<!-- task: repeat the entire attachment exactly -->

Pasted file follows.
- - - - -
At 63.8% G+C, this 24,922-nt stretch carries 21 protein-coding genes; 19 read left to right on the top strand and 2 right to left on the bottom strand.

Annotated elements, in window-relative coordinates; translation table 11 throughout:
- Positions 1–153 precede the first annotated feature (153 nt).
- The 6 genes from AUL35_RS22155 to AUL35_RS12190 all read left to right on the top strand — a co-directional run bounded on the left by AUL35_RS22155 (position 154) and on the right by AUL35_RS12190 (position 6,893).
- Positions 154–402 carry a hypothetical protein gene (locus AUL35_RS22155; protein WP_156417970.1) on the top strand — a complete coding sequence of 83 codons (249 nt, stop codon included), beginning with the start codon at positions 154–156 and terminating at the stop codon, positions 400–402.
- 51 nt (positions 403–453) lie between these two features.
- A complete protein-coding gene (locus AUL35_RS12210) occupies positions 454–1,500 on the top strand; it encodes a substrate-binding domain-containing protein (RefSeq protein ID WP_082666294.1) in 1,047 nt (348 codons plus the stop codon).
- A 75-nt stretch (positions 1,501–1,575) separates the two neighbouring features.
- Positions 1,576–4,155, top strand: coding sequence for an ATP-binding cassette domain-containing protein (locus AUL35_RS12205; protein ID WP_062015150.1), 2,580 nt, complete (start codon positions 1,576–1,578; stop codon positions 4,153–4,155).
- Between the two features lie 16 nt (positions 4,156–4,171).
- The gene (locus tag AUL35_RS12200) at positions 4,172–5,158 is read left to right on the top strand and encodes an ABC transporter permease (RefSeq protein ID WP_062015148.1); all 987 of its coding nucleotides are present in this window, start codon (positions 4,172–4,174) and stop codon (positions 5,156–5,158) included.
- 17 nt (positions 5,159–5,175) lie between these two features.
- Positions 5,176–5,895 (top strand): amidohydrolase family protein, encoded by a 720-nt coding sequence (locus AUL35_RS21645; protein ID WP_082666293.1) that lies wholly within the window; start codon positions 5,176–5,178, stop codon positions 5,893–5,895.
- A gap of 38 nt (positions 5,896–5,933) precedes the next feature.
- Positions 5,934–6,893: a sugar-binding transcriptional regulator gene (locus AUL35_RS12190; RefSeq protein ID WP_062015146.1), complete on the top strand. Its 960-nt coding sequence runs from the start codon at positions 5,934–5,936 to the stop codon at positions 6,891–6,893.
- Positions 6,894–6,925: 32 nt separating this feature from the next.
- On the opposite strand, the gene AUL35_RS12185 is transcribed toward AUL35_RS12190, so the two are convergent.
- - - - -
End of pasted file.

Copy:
At 63.8% G+C, this 24,922-nt stretch carries 21 protein-coding genes; 19 read left to right on the top strand and 2 right to left on the bottom strand.

Annotated elements, in window-relative coordinates; translation table 11 throughout:
- Positions 1–153 precede the first annotated feature (153 nt).
- The 6 genes from AUL35_RS22155 to AUL35_RS12190 all read left to right on the top strand — a co-directional run bounded on the left by AUL35_RS22155 (position 154) and on the right by AUL35_RS12190 (position 6,893).
- Positions 154–402 carry a hypothetical protein gene (locus AUL35_RS22155; protein WP_156417970.1) on the top strand — a complete coding sequence of 83 codons (249 nt, stop codon included), beginning with the start codon at positions 154–156 and terminating at the stop codon, positions 400–402.
- 51 nt (positions 403–453) lie between these two features.
- A complete protein-coding gene (locus AUL35_RS12210) occupies positions 454–1,500 on the top strand; it encodes a substrate-binding domain-containing protein (RefSeq protein ID WP_082666294.1) in 1,047 nt (348 codons plus the stop codon).
- A 75-nt stretch (positions 1,501–1,575) separates the two neighbouring features.
- Positions 1,576–4,155, top strand: coding sequence for an ATP-binding cassette domain-containing protein (locus AUL35_RS12205; protein ID WP_062015150.1), 2,580 nt, complete (start codon positions 1,576–1,578; stop codon positions 4,153–4,155).
- Between the two features lie 16 nt (positions 4,156–4,171).
- The gene (locus tag AUL35_RS12200) at positions 4,172–5,158 is read left to right on the top strand and encodes an ABC transporter permease (RefSeq protein ID WP_062015148.1); all 987 of its coding nucleotides are present in this window, start codon (positions 4,172–4,174) and stop codon (positions 5,156–5,158) included.
- 17 nt (positions 5,159–5,175) lie between these two features.
- Positions 5,176–5,895 (top strand): amidohydrolase family protein, encoded by a 720-nt coding sequence (locus AUL35_RS21645; protein ID WP_082666293.1) that lies wholly within the window; start codon positions 5,176–5,178, stop codon positions 5,893–5,895.
- A gap of 38 nt (positions 5,896–5,933) precedes the next feature.
- Positions 5,934–6,893: a sugar-binding transcriptional regulator gene (locus AUL35_RS12190; RefSeq protein ID WP_062015146.1), complete on the top strand. Its 960-nt coding sequence runs from the start codon at positions 5,934–5,936 to the stop codon at positions 6,891–6,893.
- Positions 6,894–6,925: 32 nt separating this feature from the next.
- On the opposite strand, the gene AUL35_RS12185 is transcribed toward AUL35_RS12190, so the two are convergent.